The Catholic Church elevates a doctrine to the level of dogma when it is needed. She draws a line in the sand that says: “Such-and-such is true, or at least, a particular falsehood is not true.” By doing so the faithful are safeguarded from falling into error. Note that there is still tremendous freedom of belief within the bounds of dogma: our Christian faith is mysterious and isn’t defined down to every jot and tittle. But we know that, whatever we believe, we should stay within these bounds set by Christ through His Church.

So while dogma has a negative connotation to most people, one of irrational, fundamentalistic adherence to a crazy religious belief, real dogma is anything but that. Real dogma is supported by reason, even though it goes beyond it.

Hopefully this little mental exploration will be of help to you the next time that you run into someone who denigrates dogma and elevates their own personal spirituality.

10 Replies to ““Dogma is the Killer of True Spirituality””

  1. “Spirituality” is such a meaningless term, anyway.

    It can mean anything. Therefore it can mean nothing.


    People need to realize that there’s more than just one Spirit out there.


  2. Thanks for the warm welcome, Adrienne!

    Steve, you are right on about “spirituality.” And as you alluded to, evil spirits exist as well.

  3. what do you think prevents people from stepping back and really examining their fundamental claims and seeing truth in the CC? i loved the imagery you brought to my heart about the CC being the protector of truth. thats powerful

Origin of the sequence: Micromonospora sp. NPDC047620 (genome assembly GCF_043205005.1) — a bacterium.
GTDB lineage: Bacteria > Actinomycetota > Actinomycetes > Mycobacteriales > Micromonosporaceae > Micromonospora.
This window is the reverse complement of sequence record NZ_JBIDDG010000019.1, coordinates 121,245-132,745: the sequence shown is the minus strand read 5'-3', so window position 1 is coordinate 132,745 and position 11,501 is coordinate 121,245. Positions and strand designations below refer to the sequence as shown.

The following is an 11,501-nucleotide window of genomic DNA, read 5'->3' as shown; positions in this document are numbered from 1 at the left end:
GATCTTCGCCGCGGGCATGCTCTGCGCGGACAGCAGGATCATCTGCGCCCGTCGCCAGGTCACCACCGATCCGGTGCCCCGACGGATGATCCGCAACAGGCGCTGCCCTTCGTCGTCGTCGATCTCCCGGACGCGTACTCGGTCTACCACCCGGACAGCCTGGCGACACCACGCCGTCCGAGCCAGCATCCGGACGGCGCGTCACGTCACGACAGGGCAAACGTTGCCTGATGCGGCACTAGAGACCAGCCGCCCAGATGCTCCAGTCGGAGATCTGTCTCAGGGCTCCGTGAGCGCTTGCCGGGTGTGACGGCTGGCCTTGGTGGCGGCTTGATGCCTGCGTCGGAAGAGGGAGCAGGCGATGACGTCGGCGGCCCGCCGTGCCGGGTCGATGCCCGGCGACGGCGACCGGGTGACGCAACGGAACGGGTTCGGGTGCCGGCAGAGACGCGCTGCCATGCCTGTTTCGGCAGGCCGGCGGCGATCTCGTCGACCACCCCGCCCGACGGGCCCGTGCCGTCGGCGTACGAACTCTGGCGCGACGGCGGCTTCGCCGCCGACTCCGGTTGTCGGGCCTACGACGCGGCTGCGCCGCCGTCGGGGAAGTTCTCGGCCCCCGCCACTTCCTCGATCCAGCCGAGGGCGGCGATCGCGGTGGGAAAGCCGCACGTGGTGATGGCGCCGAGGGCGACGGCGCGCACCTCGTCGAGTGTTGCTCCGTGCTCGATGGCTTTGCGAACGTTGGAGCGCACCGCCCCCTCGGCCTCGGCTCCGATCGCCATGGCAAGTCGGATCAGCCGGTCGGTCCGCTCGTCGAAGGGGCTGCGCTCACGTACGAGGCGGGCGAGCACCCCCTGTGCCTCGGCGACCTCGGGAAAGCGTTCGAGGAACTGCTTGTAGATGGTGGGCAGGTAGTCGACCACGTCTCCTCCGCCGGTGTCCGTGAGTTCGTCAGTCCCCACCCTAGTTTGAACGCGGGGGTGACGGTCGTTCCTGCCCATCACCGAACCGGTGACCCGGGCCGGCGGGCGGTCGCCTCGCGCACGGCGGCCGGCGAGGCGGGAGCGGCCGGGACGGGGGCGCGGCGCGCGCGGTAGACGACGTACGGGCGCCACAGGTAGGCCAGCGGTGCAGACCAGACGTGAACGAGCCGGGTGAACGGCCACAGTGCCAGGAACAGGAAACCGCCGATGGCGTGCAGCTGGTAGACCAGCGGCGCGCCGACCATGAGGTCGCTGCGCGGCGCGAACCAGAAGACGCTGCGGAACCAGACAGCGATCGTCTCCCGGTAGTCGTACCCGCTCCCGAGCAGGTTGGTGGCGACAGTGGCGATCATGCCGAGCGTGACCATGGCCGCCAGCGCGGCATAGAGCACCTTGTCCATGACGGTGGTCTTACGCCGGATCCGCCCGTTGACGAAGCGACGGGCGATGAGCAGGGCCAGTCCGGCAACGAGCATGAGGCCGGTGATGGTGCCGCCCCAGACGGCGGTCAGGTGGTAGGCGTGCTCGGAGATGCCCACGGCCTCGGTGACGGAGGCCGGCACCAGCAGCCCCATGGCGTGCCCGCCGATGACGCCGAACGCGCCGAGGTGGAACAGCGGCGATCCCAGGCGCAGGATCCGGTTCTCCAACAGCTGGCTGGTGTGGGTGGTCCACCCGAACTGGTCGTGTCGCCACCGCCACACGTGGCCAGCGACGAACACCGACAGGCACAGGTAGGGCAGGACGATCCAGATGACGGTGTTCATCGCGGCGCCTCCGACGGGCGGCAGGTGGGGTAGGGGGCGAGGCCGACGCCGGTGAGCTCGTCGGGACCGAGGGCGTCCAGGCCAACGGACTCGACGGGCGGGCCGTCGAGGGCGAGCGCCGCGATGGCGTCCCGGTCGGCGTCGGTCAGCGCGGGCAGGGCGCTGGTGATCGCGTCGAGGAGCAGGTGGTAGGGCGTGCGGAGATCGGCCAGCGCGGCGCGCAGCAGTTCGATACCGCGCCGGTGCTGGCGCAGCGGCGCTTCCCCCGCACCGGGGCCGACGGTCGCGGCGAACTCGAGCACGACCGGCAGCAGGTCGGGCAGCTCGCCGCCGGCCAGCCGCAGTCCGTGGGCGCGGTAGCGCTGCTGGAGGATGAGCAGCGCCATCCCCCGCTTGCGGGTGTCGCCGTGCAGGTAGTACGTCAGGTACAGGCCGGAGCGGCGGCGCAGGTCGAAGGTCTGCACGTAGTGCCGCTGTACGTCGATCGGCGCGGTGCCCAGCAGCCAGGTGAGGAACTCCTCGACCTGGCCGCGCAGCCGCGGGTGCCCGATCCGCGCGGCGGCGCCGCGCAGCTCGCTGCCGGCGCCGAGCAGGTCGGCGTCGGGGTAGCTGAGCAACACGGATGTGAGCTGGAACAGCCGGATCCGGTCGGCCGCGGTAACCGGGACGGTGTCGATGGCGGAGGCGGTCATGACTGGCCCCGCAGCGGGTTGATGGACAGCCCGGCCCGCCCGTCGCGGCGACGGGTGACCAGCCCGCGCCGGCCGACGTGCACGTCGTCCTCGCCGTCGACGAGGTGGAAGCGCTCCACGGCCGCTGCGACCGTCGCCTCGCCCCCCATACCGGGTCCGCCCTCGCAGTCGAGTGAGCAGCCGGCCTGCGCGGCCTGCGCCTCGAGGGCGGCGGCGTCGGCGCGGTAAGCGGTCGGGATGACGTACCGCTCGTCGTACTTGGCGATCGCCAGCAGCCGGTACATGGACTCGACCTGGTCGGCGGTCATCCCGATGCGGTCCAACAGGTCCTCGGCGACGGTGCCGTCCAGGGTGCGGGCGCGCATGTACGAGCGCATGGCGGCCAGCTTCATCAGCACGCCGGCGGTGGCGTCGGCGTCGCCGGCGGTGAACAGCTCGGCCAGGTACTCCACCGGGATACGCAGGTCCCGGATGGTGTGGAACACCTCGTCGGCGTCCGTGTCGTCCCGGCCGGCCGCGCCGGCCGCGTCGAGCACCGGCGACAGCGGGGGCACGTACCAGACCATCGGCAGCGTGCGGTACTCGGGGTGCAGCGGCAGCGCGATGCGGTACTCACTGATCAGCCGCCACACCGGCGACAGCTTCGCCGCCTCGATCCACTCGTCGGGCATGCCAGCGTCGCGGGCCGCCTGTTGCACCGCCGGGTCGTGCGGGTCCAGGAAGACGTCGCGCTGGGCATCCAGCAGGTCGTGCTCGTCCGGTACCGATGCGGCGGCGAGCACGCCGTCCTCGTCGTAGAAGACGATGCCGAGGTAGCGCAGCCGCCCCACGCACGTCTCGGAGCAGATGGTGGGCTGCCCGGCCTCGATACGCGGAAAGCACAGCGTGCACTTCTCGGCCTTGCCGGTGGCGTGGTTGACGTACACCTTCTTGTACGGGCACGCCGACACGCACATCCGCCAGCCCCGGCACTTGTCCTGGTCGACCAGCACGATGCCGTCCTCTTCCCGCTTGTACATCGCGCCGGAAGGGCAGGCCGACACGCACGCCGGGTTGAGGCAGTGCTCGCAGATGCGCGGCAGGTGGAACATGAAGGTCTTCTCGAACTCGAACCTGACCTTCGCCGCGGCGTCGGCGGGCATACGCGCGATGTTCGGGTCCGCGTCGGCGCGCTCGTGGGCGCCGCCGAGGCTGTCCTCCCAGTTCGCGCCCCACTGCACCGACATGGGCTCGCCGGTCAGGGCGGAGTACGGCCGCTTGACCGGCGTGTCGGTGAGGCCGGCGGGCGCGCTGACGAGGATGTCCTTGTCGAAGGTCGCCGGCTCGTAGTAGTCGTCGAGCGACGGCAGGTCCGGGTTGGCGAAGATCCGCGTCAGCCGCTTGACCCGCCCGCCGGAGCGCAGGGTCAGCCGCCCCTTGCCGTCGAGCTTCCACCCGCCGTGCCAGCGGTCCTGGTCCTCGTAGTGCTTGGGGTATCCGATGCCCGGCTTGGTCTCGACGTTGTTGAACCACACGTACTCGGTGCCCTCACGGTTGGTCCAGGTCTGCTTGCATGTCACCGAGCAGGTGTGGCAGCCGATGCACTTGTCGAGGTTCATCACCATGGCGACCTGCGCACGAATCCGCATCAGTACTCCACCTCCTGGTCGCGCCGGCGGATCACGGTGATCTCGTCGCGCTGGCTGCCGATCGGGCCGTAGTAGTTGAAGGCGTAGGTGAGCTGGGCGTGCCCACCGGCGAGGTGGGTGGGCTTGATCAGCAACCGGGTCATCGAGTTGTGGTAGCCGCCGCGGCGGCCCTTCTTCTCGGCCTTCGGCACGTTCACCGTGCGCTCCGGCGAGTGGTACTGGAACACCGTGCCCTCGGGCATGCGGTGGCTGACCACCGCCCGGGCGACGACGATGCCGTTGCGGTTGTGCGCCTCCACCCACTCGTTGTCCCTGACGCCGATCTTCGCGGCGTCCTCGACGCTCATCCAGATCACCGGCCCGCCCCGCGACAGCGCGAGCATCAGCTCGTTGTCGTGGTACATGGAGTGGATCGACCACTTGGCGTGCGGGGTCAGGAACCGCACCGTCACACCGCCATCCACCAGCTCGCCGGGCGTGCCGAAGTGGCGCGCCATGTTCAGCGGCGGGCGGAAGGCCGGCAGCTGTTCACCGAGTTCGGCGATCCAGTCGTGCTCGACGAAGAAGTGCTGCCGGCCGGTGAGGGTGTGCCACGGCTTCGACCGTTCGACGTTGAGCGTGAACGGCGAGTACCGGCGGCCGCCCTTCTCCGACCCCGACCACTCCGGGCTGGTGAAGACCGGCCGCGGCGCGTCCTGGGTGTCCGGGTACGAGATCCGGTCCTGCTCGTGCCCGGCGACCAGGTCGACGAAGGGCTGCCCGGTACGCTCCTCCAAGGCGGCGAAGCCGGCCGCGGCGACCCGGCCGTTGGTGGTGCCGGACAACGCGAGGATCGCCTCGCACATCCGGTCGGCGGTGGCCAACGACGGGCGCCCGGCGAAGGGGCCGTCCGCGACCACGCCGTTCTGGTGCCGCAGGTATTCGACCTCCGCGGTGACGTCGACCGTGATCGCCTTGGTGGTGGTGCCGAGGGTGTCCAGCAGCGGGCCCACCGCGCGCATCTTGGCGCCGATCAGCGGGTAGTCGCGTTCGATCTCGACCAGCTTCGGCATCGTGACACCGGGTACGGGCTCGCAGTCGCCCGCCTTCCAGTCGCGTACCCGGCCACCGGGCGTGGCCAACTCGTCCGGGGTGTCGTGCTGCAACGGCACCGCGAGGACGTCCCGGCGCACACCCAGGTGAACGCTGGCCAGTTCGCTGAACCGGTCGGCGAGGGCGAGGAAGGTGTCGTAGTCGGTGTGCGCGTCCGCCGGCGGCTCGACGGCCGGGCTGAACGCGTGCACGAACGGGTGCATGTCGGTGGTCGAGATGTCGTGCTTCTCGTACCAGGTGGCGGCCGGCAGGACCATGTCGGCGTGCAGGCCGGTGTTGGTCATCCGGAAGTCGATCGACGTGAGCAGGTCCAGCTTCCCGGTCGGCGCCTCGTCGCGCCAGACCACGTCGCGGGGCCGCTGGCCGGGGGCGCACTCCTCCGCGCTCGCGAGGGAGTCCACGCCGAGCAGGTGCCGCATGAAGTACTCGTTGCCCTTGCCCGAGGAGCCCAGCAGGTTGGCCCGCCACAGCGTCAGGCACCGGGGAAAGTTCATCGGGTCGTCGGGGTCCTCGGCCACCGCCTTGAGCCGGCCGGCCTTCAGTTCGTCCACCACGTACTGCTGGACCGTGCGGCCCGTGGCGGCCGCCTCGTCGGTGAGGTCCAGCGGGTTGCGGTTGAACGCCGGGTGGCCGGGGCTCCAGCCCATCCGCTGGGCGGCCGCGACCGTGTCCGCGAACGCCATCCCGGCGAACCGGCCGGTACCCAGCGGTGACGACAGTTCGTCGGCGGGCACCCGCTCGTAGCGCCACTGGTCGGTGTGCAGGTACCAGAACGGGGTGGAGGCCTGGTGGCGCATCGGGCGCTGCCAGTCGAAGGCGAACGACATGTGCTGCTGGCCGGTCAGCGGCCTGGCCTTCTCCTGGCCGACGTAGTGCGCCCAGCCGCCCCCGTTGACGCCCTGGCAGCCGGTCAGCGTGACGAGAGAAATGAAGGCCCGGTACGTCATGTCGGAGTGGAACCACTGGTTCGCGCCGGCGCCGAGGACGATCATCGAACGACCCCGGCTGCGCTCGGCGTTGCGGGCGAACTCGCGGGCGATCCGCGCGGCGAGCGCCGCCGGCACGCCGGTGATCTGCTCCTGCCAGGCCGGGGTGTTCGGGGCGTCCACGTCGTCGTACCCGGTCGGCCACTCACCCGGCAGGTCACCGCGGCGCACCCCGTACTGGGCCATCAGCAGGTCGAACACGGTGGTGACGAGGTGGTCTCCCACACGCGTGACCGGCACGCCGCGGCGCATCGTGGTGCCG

4. Shawna, thanks for your comment.

    So many things can blind us or obscure the truth: sin, first and foremost, and an attachment to things that are not good for us. Prevailing cultural propaganda that biases us in powerful but subtle ways (e.g. scientism). Also scandal caused by Catholics, the priest abuse scandal most recently.

    Consider Protestants: many grow up with indoctrination into Protestant traditions and also covert or more usually overt anti-Catholicism.

    So the Catholic Church is off the radar for so many people. It takes grace and faith and effort on the person’s part to overcome this.

  5. Can’t express how much I LOVE this article!! I especially love that you unmasked the “Why is what YOU say is true any more plausible than what the Church says is true?” I think the difference can be summed up in one word: PRIDE. I think there is a reason that Our Lord, when he has appeared to some of our saints, advises them to follow their superior even when that superior is obviously wrong. We are so prideful as humans that we need to be humble more than we need to be right. I certainly see that in myself as an atheist. Submitting to the Church on her wisdom was only the first of many surrenders I made of my pride; now it’s a daily struggle to embrace humility. That spirituality simply would not have its foundation if I had not first surrendered my desire to be creator of The Truth. Spirituality is the fruit of dogma, but separated from it, is usually meaningless. It becomes nothing more than a way of claiming the legitimacy of religion without any of the demands of it.